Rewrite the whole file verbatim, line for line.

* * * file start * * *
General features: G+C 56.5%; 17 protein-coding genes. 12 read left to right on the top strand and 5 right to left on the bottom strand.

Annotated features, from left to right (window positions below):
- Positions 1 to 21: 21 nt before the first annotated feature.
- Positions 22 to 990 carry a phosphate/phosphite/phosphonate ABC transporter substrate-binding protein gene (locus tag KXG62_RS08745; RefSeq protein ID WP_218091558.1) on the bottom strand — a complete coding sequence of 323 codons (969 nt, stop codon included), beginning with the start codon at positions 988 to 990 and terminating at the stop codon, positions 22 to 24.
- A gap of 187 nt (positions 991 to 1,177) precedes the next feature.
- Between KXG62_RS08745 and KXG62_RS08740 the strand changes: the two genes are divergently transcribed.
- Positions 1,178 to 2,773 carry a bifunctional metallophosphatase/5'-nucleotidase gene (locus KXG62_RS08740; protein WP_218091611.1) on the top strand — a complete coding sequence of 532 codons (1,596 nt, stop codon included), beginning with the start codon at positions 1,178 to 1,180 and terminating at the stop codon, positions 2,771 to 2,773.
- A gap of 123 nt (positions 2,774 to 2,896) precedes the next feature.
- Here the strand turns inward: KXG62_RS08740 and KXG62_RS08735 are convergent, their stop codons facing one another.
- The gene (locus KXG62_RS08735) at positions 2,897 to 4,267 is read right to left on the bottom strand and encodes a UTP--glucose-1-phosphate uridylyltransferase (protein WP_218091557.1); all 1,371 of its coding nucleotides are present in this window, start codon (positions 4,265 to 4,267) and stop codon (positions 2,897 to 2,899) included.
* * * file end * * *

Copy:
General features: G+C 56.5%; 17 protein-coding genes. 12 read left to right on the top strand and 5 right to left on the bottom strand.

Annotated features, from left to right (window positions below):
- Positions 1 to 21: 21 nt before the first annotated feature.
- Positions 22 to 990 carry a phosphate/phosphite/phosphonate ABC transporter substrate-binding protein gene (locus tag KXG62_RS08745; RefSeq protein ID WP_218091558.1) on the bottom strand — a complete coding sequence of 323 codons (969 nt, stop codon included), beginning with the start codon at positions 988 to 990 and terminating at the stop codon, positions 22 to 24.
- A gap of 187 nt (positions 991 to 1,177) precedes the next feature.
- Between KXG62_RS08745 and KXG62_RS08740 the strand changes: the two genes are divergently transcribed.
- Positions 1,178 to 2,773 carry a bifunctional metallophosphatase/5'-nucleotidase gene (locus KXG62_RS08740; protein WP_218091611.1) on the top strand — a complete coding sequence of 532 codons (1,596 nt, stop codon included), beginning with the start codon at positions 1,178 to 1,180 and terminating at the stop codon, positions 2,771 to 2,773.
- A gap of 123 nt (positions 2,774 to 2,896) precedes the next feature.
- Here the strand turns inward: KXG62_RS08740 and KXG62_RS08735 are convergent, their stop codons facing one another.
- The gene (locus KXG62_RS08735) at positions 2,897 to 4,267 is read right to left on the bottom strand and encodes a UTP--glucose-1-phosphate uridylyltransferase (protein WP_218091557.1); all 1,371 of its coding nucleotides are present in this window, start codon (positions 4,265 to 4,267) and stop codon (positions 2,897 to 2,899) included.